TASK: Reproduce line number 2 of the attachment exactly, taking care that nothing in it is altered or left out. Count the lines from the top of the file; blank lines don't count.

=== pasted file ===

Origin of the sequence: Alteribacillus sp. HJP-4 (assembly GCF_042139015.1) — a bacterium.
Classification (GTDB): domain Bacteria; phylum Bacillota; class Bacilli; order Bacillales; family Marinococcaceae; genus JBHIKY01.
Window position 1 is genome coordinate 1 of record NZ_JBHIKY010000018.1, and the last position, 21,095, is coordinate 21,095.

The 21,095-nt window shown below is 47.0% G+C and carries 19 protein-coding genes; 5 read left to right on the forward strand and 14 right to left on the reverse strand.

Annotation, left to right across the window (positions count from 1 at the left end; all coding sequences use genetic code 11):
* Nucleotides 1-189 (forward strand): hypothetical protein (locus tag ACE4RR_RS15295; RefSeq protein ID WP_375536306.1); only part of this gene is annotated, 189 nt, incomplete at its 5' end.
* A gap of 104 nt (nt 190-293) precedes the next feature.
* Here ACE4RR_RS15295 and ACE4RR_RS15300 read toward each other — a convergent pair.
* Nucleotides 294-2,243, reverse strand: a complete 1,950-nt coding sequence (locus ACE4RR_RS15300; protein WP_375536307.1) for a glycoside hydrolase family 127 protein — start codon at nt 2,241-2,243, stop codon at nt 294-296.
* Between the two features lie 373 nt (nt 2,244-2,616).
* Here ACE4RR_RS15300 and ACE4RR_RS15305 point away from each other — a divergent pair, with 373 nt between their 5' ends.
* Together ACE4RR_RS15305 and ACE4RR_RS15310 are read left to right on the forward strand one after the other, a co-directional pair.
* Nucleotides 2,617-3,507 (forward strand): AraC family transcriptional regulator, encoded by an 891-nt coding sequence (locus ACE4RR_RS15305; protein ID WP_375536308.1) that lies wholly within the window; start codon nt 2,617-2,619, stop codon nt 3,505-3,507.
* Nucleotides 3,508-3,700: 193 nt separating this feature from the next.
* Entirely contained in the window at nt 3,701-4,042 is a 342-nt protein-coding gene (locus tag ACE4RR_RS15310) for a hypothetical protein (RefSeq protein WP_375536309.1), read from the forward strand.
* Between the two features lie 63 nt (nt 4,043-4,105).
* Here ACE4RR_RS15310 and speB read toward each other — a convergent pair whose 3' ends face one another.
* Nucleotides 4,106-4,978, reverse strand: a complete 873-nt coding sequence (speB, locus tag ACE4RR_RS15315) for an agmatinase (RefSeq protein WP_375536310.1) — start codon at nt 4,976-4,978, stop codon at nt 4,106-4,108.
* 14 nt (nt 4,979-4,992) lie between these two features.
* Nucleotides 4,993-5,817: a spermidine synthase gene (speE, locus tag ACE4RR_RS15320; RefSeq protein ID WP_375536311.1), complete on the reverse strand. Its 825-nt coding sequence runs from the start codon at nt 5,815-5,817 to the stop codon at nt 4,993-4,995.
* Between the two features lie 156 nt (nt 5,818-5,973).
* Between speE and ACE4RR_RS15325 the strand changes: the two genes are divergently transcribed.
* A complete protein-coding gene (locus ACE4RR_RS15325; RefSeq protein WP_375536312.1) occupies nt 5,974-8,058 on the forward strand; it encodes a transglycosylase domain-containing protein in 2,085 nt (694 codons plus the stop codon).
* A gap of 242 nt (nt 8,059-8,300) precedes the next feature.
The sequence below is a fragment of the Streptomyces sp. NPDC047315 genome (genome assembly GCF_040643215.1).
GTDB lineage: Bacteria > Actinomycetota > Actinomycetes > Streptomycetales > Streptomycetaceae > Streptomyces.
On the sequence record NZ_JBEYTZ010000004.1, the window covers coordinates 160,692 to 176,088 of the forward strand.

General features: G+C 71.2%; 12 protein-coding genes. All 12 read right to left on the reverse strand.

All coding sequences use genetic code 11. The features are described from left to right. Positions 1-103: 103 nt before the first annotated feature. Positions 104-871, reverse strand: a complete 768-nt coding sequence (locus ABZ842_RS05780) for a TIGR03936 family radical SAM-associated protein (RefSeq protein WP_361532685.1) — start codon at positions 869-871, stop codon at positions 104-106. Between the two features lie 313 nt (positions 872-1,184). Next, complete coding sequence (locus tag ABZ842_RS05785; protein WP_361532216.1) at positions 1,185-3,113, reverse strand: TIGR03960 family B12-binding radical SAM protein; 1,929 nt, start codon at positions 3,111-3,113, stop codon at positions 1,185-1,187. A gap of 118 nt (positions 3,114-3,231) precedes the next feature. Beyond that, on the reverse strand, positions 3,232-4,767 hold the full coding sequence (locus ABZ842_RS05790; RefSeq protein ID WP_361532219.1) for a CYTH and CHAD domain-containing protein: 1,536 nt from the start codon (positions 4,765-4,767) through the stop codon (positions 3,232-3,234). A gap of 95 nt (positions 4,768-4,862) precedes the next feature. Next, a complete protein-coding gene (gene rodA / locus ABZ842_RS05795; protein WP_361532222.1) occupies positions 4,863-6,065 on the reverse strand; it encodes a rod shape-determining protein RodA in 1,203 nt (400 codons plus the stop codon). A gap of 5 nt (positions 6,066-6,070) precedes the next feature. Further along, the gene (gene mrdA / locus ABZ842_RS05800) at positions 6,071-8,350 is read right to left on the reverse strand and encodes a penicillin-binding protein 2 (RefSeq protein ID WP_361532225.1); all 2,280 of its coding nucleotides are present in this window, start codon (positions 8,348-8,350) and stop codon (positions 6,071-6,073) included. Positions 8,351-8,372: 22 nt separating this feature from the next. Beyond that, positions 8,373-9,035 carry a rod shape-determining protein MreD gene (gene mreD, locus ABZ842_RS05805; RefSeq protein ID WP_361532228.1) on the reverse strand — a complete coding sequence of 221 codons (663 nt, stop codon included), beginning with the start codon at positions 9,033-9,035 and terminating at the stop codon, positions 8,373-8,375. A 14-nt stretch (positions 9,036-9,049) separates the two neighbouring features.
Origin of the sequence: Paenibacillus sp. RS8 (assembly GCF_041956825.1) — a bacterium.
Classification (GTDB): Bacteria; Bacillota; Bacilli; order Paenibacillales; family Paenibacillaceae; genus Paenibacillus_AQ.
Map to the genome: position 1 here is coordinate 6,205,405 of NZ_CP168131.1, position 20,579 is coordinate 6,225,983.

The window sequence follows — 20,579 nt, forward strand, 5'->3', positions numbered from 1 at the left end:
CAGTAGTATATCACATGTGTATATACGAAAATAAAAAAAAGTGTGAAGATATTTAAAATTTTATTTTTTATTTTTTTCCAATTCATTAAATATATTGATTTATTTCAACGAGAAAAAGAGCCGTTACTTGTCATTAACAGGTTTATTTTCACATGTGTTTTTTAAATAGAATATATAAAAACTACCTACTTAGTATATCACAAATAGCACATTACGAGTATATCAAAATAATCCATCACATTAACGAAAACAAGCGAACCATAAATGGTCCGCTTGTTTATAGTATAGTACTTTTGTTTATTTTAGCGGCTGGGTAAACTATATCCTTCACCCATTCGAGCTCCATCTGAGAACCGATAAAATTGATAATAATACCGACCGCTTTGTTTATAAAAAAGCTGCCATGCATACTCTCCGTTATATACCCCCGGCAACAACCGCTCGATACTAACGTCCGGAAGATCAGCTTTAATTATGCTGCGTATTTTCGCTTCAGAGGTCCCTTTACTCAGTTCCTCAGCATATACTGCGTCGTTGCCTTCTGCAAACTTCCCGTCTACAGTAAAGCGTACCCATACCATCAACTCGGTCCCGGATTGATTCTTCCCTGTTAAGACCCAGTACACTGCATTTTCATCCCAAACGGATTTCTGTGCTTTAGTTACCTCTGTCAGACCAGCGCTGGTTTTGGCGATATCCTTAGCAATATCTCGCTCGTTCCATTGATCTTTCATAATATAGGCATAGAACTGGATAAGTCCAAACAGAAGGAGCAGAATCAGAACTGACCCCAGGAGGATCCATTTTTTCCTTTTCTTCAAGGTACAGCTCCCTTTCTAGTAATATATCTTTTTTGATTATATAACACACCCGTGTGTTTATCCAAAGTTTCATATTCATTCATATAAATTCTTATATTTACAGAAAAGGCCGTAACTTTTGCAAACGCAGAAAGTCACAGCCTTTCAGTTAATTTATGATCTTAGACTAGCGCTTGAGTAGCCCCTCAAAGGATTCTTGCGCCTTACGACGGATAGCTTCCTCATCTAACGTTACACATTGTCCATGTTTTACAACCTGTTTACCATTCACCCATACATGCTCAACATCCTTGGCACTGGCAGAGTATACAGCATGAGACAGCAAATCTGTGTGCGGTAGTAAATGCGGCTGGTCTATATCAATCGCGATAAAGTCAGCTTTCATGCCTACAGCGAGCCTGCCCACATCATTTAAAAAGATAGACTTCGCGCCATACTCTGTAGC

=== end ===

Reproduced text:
Classification (GTDB): domain Bacteria; phylum Bacillota; class Bacilli; order Bacillales; family Marinococcaceae; genus JBHIKY01.